High intensity intervals produce a greater after-burn effect known as Excess Post-exercise Oxygen Consumption (EPOC). "The body burns more calories as it returns to its pre-workout state. EPOC has been shown to keep energy expenditure elevated above your resting metabolic rate for up to 16 hours post exercise," says Neal I. Pire, author of Plyometrics For Athletes at All Levels.


Weight Train with Your Cardio

Adding resistance training in addition to cardio helps boost metabolism all day long. You may not see the results for a month or so, but you just need to trust us and stick with it. "Building muscle boosts your resting metabolism, but it takes four to six weeks before you'll see changes," says Comana. Another weight-training bonus: fat occupies a third more space than muscle, so you look thinner with more muscle. According to the American College of Sports Medicine (ACSM), a successful weight-training program must include:

Overload: The weight you use must be challenging to the muscle for changes in strength or tone to occur. The last three repetitions of each set should be difficult.

Progression: As your muscles become stronger, increase the resistance or otherwise create additional challenges to the muscle to avoid a progress plateau. While performing biceps curls, for example, increase the difficulty by performing slower repetitions and pausing at the top while keeping tension on the muscle.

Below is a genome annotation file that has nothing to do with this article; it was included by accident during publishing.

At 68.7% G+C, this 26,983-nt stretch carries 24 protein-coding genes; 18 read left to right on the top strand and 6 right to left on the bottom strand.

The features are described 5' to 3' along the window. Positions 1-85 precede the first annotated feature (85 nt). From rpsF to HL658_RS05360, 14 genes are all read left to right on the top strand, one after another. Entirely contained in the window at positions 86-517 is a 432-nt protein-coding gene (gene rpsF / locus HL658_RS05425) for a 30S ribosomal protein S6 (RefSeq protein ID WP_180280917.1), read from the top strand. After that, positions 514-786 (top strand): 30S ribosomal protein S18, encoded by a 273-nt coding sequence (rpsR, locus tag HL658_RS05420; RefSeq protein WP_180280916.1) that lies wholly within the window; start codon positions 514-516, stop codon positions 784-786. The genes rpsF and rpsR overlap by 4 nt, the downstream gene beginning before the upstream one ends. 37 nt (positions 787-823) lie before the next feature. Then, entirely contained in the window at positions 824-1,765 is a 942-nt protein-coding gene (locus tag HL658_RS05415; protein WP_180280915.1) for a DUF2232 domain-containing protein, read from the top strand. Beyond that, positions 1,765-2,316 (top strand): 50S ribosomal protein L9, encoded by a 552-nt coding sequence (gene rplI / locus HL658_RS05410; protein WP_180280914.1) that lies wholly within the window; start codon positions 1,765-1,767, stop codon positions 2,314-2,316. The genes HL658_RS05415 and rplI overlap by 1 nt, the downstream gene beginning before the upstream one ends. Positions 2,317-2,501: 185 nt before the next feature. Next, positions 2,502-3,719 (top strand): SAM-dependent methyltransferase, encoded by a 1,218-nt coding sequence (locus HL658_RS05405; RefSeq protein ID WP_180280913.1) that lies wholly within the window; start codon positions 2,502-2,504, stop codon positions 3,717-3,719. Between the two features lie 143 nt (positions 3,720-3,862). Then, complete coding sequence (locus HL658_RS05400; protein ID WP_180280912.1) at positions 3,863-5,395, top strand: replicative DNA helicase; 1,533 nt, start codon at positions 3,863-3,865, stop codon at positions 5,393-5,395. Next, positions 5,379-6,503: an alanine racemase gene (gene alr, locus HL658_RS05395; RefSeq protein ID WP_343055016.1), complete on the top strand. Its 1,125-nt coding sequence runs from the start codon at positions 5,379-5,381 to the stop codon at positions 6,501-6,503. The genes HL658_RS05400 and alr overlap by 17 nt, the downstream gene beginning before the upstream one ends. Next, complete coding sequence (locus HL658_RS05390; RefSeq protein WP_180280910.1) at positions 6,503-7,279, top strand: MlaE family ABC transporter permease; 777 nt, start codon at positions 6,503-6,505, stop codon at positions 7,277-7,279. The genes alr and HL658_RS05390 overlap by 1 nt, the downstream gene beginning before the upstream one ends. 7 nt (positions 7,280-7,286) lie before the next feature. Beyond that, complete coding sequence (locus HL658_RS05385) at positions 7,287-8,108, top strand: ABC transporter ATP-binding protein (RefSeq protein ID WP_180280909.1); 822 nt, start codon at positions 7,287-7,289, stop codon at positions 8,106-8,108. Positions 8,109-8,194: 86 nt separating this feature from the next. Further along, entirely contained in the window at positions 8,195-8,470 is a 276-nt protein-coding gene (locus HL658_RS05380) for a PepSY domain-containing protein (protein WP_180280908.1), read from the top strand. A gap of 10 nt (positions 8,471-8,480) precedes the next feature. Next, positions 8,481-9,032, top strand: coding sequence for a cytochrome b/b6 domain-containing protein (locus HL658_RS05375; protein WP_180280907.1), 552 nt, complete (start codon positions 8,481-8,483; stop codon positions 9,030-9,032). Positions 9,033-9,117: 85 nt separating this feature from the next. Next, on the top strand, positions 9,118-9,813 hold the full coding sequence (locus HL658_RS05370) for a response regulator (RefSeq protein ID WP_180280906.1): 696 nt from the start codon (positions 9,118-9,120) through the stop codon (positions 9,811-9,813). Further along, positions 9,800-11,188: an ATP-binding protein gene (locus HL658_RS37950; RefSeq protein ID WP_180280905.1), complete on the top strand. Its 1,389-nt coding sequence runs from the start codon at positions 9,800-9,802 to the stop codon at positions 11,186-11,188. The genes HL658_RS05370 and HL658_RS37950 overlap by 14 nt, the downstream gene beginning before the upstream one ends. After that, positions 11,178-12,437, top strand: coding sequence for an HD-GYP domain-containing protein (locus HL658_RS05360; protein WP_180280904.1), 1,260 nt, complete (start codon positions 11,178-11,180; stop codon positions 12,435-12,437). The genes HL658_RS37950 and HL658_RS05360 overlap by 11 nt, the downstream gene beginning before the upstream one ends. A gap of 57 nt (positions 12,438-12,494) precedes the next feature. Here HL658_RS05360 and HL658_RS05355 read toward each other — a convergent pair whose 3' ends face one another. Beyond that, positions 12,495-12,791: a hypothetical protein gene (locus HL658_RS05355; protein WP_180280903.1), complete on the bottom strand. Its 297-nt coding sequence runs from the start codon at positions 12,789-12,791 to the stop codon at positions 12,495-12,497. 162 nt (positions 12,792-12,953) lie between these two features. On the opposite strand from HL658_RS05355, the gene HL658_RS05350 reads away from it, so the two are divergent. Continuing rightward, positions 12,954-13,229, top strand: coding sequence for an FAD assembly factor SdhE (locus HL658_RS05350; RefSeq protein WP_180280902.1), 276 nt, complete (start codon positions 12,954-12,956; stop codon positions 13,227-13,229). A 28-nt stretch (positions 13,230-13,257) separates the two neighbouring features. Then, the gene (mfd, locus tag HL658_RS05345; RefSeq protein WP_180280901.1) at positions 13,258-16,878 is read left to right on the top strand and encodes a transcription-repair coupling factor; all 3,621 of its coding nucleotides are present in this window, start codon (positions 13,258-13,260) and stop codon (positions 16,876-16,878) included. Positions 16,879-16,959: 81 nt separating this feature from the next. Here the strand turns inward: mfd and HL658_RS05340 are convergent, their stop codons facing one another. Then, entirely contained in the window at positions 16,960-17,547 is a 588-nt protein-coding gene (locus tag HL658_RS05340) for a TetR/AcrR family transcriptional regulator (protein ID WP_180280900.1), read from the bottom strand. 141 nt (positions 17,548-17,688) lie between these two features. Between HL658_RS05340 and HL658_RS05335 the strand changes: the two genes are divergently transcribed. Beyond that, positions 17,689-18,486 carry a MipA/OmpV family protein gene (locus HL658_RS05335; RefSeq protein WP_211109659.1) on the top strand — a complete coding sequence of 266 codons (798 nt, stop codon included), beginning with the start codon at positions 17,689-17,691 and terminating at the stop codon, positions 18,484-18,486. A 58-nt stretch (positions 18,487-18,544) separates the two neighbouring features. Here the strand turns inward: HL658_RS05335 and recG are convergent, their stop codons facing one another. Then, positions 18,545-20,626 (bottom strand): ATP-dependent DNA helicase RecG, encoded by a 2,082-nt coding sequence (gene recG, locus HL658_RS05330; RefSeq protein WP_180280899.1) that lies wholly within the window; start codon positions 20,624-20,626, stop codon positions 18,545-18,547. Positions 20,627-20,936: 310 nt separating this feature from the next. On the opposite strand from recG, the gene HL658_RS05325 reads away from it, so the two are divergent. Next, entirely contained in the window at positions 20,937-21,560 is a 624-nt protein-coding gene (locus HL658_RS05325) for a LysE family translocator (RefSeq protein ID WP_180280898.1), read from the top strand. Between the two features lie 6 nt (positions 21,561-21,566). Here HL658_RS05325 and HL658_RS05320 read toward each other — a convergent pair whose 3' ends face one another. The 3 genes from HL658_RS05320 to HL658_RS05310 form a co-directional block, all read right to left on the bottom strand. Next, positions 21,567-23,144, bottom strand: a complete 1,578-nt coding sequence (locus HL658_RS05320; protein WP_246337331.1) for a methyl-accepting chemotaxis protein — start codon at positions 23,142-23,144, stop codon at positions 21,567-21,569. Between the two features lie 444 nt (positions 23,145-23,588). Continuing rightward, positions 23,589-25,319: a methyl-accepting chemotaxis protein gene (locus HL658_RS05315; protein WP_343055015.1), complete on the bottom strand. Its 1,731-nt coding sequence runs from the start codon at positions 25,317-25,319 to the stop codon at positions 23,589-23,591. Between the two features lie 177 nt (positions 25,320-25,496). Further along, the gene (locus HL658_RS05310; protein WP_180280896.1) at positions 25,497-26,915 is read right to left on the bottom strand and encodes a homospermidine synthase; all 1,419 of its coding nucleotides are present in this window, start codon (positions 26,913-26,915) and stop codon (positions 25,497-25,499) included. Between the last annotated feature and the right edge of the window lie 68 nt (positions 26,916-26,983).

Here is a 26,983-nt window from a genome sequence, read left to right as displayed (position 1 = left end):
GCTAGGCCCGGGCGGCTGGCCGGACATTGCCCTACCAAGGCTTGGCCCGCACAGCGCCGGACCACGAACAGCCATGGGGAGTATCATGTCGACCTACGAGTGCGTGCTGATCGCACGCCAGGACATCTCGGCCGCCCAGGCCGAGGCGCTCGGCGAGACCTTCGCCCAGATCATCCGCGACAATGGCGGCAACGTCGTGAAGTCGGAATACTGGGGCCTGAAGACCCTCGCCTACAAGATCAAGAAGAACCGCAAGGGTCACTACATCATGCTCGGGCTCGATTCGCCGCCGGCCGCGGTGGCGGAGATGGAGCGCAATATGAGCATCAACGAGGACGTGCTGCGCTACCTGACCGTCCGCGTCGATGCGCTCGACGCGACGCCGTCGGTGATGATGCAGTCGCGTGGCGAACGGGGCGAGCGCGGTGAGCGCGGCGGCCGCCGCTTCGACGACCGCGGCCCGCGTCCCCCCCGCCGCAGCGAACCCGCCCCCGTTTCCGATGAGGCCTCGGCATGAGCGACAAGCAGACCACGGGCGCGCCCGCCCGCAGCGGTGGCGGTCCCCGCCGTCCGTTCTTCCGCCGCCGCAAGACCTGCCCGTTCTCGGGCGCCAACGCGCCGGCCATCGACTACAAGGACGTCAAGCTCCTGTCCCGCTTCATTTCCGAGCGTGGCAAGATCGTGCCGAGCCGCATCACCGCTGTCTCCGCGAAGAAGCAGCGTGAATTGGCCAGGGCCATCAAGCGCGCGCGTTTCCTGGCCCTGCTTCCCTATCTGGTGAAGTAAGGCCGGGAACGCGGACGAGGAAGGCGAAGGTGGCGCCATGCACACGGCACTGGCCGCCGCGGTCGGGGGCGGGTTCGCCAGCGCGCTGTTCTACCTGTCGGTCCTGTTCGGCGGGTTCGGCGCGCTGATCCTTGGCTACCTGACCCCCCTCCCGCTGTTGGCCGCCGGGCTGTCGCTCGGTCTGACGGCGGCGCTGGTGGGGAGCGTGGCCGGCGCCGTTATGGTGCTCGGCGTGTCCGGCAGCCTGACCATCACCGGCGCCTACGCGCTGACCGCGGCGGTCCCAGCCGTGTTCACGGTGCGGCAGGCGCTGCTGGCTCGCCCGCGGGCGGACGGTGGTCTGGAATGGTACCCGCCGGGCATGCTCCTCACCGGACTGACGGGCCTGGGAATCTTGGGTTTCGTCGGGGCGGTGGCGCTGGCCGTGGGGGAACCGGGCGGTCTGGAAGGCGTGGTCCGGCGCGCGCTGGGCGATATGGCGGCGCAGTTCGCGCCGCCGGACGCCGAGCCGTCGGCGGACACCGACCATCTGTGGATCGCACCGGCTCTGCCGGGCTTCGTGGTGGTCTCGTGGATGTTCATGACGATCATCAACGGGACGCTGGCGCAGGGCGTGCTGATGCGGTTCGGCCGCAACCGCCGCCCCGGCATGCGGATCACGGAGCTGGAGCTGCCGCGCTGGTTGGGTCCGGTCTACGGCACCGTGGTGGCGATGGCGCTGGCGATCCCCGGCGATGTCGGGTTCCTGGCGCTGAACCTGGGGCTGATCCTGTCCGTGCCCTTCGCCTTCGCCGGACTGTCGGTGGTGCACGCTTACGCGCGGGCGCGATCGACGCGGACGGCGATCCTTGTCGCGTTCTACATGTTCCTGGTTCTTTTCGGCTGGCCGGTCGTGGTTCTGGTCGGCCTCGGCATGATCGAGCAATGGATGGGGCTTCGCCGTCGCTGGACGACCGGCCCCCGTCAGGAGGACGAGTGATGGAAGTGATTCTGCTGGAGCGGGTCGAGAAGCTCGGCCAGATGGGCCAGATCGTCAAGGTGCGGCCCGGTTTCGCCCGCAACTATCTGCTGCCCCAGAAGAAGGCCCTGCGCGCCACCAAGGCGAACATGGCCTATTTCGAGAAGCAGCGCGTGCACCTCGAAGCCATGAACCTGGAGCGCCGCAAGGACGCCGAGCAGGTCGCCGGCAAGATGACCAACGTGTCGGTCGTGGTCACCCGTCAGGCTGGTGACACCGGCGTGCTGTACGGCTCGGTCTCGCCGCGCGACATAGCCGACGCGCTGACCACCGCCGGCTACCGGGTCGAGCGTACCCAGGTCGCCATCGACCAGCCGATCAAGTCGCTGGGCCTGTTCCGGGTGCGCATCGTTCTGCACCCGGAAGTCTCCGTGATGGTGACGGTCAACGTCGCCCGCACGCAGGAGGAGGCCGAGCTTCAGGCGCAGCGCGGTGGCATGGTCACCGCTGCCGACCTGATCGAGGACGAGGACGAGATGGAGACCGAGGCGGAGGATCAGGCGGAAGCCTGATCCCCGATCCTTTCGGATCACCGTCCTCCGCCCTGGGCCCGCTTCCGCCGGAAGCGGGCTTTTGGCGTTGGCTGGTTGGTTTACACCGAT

Use a Pedometer Throughout the Day

Like a heart rate monitor, using a tracking device such as a pedometer helps quantify your progress, says Holland. "Tracking your progress helps you stick with the program by showing your improvements over time." The use of a pedometer is associated with significant increases in physical activity and weight loss and improvements in blood pressure, according to researchers at the Stanford University School of Medicine. Apparently, simply wearing the device, motivated participants to increase physical activity by over 2,000 steps -- that's about one mile of walking -- per day. Experts recommend targeting 10,000 steps per day, which translates to approximately five miles. Walking can burn between 140 and 200 calories per hour, depending on your pace.